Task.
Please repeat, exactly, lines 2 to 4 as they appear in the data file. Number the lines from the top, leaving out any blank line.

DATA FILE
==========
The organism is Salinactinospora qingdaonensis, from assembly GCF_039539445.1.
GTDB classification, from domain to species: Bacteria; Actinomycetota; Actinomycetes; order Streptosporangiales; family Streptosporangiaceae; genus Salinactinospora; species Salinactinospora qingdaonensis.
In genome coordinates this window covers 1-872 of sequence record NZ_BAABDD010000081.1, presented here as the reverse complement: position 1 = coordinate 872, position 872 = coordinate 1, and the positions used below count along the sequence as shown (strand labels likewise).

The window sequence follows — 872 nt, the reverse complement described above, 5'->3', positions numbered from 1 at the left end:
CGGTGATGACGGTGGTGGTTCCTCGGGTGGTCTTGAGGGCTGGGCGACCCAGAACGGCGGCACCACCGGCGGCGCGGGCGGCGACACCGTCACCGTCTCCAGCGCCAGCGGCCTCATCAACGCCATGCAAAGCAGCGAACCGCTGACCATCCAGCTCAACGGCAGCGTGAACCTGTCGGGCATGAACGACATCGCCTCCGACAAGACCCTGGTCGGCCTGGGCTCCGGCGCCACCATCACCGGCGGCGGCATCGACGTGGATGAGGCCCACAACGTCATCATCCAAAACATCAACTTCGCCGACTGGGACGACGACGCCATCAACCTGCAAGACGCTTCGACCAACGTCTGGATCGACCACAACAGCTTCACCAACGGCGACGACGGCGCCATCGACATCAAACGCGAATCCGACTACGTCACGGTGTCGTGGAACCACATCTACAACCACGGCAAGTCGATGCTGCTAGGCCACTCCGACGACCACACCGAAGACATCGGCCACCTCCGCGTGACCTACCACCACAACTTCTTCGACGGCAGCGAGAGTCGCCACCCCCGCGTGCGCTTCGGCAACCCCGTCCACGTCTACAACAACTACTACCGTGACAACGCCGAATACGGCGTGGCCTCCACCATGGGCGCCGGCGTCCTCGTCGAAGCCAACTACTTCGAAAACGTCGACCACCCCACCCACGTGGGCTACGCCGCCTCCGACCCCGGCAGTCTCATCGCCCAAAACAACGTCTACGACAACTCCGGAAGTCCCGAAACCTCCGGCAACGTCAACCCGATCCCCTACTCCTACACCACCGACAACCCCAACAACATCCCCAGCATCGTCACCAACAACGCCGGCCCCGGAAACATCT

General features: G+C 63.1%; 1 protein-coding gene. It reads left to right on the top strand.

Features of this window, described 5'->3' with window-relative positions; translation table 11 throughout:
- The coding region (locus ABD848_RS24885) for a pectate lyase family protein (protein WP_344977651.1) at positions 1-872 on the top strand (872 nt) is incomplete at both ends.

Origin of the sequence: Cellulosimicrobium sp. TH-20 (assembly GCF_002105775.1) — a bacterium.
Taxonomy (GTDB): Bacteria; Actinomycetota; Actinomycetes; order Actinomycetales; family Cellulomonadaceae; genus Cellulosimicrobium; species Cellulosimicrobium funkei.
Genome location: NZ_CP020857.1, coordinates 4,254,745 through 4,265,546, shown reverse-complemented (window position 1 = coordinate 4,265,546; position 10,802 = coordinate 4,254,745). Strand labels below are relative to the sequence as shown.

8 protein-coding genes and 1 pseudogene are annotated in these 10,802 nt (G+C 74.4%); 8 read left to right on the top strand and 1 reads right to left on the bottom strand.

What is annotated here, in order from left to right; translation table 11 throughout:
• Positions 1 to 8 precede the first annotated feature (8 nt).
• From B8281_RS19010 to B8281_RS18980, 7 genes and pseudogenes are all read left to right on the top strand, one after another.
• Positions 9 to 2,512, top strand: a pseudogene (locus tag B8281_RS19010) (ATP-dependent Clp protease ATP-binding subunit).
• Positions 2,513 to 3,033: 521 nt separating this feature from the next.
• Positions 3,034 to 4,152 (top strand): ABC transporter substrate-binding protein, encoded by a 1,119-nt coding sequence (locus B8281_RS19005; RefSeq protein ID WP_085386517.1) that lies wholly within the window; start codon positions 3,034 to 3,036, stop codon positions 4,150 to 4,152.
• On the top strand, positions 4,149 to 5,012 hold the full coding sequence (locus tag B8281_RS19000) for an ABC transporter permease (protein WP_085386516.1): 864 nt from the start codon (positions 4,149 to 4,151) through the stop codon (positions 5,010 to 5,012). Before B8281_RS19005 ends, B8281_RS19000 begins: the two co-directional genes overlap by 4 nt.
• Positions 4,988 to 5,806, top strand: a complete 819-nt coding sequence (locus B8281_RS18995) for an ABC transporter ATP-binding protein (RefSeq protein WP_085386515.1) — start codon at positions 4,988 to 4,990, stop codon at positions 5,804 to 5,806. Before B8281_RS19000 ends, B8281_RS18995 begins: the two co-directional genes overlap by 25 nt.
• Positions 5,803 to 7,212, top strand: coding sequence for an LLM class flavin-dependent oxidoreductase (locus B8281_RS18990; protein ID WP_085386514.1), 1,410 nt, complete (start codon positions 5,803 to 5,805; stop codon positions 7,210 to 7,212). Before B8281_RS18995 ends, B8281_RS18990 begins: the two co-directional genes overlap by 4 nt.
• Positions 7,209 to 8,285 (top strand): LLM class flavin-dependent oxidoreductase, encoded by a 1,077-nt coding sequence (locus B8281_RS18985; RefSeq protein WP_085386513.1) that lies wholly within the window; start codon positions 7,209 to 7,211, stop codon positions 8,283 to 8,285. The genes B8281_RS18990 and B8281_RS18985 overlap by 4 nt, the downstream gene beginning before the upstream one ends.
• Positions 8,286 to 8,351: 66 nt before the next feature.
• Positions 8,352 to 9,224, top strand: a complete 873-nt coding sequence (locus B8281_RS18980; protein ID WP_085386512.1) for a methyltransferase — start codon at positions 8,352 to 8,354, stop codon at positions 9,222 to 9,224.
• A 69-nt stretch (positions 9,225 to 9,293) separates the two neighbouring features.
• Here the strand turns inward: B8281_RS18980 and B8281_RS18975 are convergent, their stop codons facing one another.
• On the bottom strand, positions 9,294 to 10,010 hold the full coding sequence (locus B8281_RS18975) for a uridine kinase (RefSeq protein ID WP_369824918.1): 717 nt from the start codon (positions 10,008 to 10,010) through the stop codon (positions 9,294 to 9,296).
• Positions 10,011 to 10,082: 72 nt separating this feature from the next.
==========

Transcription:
GTDB classification, from domain to species: Bacteria; Actinomycetota; Actinomycetes; order Streptosporangiales; family Streptosporangiaceae; genus Salinactinospora; species Salinactinospora qingdaonensis.
In genome coordinates this window covers 1-872 of sequence record NZ_BAABDD010000081.1, presented here as the reverse complement: position 1 = coordinate 872, position 872 = coordinate 1, and the positions used below count along the sequence as shown (strand labels likewise).

The window sequence follows — 872 nt, the reverse complement described above, 5'->3', positions numbered from 1 at the left end: